Just as Malayalam cinema seems to be constantly exploring toxic masculinity, Mohit Suri, too, has been doing the same over the years. Riteish Deshmukh in Ek Villain lashes out with gratuitous violence in response to the domestic abuse he faces. Saviour complex and gaslighting were explored in Hamaari Adhuri Kahaani. Aashiqui 2 features an alcoholic has-been grappling with identity issues. Remove the stylised layers, foot-tapping music, Greek God-like leads, and the crisp runtime, and most of Mohit Suri’s films are essentially explorations of toxic masculinity. Malang is no different. It ticks all the boxes in the Mohit Suri-checklist, but does little else.
As the title suggests, Malang is the story of two vagrants, Advait (Aditya Roy Kapur) and Sarah (Disha Patani), who find the peace and freedom they so desperately seek, in each other’s company. The reasons behind them accepting a nomadic lifestyle are not very convincing. However, Mohit, his motley group of composers, and the breathtaking visuals manage to keep us invested, albeit in short spurts. There is only so much empathy that a person toiling in a dreary 9-5 job can afford two ‘needy’ souls who, despite leaving their lives behind, can still afford an unlimited supply of adventure games, alcohol, beautiful homestays, and drugs... lots of them.
One of the most ingenious things in this otherwise template revenge film are the disclaimers that come whenever drug usage is shown, i.e. every tenth minute. Disclaimers like ‘Drugs kill pain, finally, the brain’ or ‘Drugs are roads to death’ or even ‘Don’t be insane, drugs ruin the brain’, distract us from the happenings on screen. And there is a lot that happens. For instance, there is Anil Kapoor having too much fun as the cocaine-snorting, karaoke-singing, rose-tinted-sunglasses-sporting, tattooed, rogue cop Anjaney Agashe training his guns on cop-killer Advait. His drug-induced trips are fun to watch not just for his display of anger, but also for his sardonic wit. Look at him blaming Dil Chahta Hai for Goa’s present state. Another standout performer is Kunal Kemmu, who, in a tailormade role, exudes silent aggression as the no-nonsense, rule-abiding cop with a tumultuous personal life.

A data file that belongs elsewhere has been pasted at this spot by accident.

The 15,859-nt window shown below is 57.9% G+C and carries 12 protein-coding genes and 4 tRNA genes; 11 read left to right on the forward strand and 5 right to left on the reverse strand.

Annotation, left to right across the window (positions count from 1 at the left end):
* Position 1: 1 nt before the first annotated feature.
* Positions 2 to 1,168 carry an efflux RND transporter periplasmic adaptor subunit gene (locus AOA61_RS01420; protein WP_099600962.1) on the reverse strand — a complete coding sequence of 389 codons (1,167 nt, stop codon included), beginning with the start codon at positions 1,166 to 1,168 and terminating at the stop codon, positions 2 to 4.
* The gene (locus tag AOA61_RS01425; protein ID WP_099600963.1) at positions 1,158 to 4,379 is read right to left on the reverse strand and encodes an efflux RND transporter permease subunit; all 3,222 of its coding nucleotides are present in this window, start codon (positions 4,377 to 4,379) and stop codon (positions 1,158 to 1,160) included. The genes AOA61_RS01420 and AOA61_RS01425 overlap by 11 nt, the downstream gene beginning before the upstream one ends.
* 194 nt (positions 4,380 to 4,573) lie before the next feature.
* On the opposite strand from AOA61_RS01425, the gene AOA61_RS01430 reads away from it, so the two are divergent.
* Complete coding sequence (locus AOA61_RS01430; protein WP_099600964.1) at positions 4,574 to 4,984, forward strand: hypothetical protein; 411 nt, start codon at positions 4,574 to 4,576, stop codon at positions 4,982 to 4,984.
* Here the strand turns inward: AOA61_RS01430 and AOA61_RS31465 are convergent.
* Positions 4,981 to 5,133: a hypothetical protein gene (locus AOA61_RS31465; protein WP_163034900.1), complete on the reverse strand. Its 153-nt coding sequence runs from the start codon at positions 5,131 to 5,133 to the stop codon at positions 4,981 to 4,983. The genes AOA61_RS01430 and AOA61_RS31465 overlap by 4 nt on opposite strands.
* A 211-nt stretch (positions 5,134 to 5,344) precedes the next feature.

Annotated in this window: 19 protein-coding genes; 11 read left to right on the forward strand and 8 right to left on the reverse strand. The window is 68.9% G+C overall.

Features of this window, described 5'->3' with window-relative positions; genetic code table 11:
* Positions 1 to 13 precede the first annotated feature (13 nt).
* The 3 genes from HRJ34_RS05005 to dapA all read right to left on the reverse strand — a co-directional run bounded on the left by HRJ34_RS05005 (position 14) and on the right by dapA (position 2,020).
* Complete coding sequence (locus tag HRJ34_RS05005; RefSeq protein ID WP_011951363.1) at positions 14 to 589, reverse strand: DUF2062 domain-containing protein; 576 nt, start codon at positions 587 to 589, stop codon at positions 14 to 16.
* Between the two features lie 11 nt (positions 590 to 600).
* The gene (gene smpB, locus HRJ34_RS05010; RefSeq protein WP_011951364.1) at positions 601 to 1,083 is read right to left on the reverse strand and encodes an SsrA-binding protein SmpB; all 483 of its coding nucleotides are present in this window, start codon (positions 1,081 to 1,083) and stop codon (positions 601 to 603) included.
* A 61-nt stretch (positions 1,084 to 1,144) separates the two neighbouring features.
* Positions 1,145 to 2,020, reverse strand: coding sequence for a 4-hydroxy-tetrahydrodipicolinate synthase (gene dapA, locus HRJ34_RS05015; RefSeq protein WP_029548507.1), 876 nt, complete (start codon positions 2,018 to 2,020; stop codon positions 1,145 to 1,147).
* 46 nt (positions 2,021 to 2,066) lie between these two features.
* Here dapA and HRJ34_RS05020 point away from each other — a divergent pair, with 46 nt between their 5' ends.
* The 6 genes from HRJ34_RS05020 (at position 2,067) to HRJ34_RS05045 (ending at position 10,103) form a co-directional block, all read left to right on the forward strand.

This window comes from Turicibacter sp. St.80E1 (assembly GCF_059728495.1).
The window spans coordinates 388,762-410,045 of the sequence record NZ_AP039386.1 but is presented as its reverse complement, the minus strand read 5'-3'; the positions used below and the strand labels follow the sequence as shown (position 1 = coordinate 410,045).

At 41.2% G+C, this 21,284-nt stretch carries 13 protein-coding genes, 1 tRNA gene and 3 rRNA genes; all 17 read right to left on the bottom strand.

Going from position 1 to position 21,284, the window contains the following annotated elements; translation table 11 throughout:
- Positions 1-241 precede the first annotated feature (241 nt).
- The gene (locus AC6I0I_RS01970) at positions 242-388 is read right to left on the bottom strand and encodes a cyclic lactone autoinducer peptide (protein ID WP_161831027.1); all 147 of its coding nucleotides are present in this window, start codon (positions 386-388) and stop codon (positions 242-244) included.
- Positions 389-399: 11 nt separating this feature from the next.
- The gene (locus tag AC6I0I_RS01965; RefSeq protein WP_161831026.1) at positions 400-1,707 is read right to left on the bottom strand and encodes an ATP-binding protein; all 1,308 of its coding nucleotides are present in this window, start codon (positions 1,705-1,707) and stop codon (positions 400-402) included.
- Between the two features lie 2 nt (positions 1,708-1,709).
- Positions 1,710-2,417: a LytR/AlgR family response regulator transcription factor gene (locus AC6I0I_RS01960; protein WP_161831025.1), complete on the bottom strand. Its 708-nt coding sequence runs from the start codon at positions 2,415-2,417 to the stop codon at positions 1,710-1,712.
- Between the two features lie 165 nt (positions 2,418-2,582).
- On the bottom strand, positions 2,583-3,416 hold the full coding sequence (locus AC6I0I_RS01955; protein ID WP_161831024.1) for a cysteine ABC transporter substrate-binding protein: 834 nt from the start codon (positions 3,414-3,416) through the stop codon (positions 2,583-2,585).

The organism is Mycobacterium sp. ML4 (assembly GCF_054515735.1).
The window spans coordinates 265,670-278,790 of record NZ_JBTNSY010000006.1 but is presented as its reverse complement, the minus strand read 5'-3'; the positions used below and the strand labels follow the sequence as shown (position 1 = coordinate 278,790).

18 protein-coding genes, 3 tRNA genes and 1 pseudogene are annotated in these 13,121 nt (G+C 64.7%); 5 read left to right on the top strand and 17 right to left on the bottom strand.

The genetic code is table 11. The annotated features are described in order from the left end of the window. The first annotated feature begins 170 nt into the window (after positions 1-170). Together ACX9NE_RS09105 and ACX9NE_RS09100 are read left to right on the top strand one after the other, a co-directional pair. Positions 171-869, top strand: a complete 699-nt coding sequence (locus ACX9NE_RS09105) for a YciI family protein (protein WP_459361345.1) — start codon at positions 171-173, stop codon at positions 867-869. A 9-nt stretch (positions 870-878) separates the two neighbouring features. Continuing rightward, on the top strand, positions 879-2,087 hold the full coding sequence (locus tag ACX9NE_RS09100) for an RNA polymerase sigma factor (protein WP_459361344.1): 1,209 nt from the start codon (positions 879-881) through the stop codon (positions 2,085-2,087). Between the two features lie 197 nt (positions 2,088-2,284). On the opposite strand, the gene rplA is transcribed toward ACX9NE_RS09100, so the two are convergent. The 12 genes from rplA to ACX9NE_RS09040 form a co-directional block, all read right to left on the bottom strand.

However, what holds the entire film together is the presence of Sarah. Her choices determine the flow of the film. However, Disha plays it too one-note, and doesn’t lend the necessary gravitas. Aditya, meanwhile, is shown in all his splendour — he drops his shirt at the drop of a hat — but there is little else for him to do. While he is impressive as the brooding angry youngster, his cavalier approach makes the flashback portions more about his abs than his performance. Special mention, however, to Elli AvrRam for delivering an impressive performance in a convenient, yet affecting cameo.
While Malang doesn’t necessarily ‘unleash the madness’ as promised (it’s the film’s tagline), the proverbial twist in the tale does almost pull the rug out from under us. However, the emphasis on world development in the flashback takes away much-needed breathing space for the final act, which actually is an interesting commentary on what it takes to be a man. Is it enough if you have washboard abs? Is it enough if you are virile? Is it enough if you have a gun? A lot of such questions are asked, but Mohit underplays it to let the men take centre stage and unleash violence in the name of salvation. In Malayalam cinema, these portions would have been the central conceit of the film, but again, this is Bollywood... and Mohit Suri isn’t mad enough to unleash it all guns blazing.